I’m doing many talks to various groups around Cumbria over the summer, and each one will be different, which sounds inefficient but it’s the only way to keep things fresh. If the people I’m with seem willing to talk I’ll ask them right at the start to help me frame our discussion through their questions and interests. Managing those unanticipated expectations, adding important bits of my own and doing it all within a short time frame is enjoyably risky. It’s like really good teaching and I love it.

 

Looking for a villain

All the characters I’ve developed so far in my writing have been flawed in one way or another – Jessie is impulsive, John so unassertive, Maggie ambitious, Violet blinkered by her religion –  but all of them are essentially good people. If, as I’m considering, I turn to crime fiction for Book 4 I need at least one character who is truly malevolent, and now I’m struggling. The big piece of paper where I’m sketching out the interrelationships in the new book is looking interesting but too benign. It lacks an attractive ‘baddie’, like Milton’s Satan, just charismatic enough to reel us in and make the inevitable betrayal all the more shocking.

Current events lead me to consider a possible backdrop of paedophilia, or people smuggling, or abuse of immigrant workers as the dark side of the plot. It may be squeamish on my part, but I want to avoid explicit violence against women, although setting the action in the 1970s would provide plenty of scope for misogyny and casual gender discrimination. My own working life began early in the 1970s, and I clearly recall how as a young married woman at my first job interview being asked what my contraceptive arrangements were. I said I would share mine if the Deputy Headteacher interviewing me would explain his. He didn’t pursue the matter. Women in general, and young women in particular, were routinely insulted and undermined, and it would be so easy to turn the story into a feminist rant, but that’s not what I want to write. I’m looking for a villain, a rounded, credible, intelligent, articulate character uninhibited by compassion or conscience whose behaviour wreaks havoc and threatens the people we love. Rather than trawl unsuccessfully through my acquaintance looking for such a person,  I may look for inspiration among fictional villains, past and present. Scarpia? Iago? Shakespeare’s caricature of Richard III?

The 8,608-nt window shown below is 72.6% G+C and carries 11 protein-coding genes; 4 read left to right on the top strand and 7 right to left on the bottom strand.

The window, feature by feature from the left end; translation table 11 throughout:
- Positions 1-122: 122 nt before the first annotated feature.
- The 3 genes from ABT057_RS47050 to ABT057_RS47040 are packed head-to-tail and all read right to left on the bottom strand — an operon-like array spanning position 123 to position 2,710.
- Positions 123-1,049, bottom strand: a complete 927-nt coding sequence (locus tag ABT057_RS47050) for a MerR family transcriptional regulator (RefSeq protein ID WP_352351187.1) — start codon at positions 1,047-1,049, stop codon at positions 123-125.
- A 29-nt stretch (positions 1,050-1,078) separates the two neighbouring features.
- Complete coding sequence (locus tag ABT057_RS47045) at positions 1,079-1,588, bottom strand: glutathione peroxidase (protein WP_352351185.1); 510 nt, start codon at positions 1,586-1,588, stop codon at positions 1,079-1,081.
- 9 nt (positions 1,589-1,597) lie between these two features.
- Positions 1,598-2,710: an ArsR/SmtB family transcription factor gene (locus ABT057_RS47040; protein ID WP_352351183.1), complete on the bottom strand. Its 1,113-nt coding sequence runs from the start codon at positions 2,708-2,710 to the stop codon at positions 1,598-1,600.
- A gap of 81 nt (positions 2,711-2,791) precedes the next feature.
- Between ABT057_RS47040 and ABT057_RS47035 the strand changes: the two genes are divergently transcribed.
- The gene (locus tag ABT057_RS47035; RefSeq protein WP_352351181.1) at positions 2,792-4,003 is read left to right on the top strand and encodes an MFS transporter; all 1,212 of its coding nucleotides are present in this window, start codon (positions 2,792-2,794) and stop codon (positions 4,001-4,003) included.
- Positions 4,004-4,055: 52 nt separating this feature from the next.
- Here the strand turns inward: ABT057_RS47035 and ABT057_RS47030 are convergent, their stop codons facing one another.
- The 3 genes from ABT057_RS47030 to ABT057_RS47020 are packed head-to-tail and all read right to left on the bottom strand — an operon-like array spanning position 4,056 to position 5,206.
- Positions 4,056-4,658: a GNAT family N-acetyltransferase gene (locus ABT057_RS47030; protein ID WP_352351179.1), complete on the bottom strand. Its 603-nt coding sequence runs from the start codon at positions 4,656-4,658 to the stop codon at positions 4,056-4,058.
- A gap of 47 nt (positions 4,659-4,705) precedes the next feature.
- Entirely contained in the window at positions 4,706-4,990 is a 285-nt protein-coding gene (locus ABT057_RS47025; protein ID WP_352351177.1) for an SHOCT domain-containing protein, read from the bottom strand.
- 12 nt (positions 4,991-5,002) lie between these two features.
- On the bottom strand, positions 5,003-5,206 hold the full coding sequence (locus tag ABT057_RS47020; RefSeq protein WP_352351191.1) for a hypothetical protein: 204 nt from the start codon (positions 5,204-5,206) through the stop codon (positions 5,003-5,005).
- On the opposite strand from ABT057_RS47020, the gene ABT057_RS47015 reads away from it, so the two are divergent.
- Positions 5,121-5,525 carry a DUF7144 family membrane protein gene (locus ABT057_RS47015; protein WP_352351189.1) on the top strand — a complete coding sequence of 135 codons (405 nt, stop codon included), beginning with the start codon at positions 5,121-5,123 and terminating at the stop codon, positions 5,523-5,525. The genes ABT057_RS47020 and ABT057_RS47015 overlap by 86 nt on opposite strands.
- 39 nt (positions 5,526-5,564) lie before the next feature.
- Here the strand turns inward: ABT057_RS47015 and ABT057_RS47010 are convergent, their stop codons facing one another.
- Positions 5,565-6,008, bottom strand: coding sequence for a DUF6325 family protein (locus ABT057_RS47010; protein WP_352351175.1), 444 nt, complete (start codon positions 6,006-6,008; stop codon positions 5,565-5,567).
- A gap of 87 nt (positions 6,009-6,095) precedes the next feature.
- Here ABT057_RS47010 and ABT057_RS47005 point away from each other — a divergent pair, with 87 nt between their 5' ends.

Or should I aim for an ill-intentioned collective, the paedophile ring, the terrorist group, the cabal of bent coppers on the take? Looking across the current literature, it feels like every conceivable angle of conspiracy has been done to death, literally and figuratively. The heroic isolated protagonist against the odds, again? Maybe the nature of successful crime fiction is that it repeats the well-worn genre protocols with just enough of a twist to pique the aficianado’s interest. Is that what I want to do? For the time being it’s back to the drawing board, and the large piece of paper.